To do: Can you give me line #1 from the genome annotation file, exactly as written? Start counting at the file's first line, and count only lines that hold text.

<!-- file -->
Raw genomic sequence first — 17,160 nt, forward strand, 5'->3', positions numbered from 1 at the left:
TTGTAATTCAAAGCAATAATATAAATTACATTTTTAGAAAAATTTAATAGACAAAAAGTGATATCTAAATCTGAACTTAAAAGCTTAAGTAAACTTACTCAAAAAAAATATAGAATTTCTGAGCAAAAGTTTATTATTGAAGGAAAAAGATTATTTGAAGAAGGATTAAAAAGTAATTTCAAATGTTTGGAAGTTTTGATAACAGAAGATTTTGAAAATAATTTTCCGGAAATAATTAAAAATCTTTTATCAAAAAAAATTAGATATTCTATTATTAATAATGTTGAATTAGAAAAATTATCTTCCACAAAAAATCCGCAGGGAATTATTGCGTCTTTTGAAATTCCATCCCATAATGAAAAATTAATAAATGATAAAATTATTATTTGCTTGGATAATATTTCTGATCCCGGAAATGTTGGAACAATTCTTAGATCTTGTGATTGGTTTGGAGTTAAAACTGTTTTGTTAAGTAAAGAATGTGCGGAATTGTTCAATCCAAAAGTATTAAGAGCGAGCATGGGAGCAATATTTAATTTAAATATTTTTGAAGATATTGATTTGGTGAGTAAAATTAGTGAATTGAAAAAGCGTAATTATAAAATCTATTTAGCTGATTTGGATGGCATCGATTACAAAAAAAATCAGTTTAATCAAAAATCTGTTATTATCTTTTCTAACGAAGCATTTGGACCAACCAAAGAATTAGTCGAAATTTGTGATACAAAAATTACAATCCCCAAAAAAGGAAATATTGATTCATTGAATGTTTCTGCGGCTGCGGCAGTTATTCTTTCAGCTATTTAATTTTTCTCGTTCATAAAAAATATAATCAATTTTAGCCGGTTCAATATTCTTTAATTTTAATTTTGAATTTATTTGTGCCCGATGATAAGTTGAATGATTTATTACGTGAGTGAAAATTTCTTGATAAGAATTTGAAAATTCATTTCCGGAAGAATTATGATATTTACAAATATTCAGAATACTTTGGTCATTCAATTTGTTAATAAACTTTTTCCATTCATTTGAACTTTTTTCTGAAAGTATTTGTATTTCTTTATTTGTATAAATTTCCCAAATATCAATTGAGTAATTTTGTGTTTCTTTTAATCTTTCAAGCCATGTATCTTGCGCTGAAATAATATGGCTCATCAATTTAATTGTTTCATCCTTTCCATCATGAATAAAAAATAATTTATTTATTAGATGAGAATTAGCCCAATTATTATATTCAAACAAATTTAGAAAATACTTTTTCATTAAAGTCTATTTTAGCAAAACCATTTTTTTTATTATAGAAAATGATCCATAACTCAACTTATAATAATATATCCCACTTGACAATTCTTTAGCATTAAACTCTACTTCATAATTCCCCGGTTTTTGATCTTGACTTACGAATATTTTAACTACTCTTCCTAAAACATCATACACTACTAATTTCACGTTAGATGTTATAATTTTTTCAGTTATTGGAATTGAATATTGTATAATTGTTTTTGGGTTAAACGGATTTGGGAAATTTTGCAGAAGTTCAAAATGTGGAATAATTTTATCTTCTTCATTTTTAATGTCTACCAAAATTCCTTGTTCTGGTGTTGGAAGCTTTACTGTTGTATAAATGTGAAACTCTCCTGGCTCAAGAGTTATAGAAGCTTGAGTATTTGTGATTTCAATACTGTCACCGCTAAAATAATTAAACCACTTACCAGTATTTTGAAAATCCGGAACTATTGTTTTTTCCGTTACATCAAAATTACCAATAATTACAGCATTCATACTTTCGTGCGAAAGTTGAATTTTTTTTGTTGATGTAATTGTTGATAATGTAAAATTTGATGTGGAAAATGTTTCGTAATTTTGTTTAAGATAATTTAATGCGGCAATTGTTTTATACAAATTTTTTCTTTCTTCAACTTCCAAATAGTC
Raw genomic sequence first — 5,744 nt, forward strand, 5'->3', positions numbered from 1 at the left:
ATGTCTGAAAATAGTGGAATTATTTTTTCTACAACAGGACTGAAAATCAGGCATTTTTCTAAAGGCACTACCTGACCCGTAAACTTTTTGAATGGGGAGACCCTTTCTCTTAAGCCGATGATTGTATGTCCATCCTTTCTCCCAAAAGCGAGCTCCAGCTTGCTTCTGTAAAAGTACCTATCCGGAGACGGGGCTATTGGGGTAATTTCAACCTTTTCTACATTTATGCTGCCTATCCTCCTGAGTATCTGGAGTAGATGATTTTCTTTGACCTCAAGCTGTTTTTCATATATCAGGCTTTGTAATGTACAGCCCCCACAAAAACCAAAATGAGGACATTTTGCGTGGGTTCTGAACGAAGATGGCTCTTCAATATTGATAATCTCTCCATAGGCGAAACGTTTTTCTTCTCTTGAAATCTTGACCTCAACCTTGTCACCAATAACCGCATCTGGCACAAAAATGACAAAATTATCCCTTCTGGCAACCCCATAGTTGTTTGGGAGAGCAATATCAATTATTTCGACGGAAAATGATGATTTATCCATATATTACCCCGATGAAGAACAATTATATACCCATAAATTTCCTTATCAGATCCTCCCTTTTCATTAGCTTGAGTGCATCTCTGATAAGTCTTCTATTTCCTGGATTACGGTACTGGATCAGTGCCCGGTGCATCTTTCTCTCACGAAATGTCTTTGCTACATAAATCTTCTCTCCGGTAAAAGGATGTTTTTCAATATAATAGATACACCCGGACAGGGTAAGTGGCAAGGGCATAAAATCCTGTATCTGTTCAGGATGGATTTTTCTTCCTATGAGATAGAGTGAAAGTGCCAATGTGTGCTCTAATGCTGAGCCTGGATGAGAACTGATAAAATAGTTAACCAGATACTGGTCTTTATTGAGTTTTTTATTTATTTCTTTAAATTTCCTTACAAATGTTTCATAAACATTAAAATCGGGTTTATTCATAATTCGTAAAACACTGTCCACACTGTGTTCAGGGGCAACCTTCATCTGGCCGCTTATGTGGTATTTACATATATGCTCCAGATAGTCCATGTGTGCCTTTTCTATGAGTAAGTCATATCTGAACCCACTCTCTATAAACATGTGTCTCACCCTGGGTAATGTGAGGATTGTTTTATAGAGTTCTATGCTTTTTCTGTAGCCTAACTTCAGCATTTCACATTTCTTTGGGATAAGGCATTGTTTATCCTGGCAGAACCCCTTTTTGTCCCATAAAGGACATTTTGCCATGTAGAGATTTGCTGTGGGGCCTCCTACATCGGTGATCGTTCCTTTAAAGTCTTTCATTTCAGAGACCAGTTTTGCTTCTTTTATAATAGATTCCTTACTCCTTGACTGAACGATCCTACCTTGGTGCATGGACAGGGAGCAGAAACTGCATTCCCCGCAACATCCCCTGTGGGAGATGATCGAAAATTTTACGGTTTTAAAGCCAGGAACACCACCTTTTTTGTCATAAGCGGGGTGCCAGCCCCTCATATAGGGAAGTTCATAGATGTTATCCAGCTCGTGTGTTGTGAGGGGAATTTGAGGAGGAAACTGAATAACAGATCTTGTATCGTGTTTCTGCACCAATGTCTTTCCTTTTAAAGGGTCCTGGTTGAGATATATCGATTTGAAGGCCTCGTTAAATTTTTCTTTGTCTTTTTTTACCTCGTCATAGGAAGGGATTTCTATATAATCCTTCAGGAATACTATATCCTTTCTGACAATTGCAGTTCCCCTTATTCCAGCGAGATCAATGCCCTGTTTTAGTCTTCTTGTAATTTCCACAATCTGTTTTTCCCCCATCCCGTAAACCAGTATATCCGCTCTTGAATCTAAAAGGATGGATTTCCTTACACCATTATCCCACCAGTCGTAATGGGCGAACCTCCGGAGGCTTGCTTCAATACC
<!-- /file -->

Raw genomic sequence first — 17,160 nt, forward strand, 5'->3', positions numbered from 1 at the left: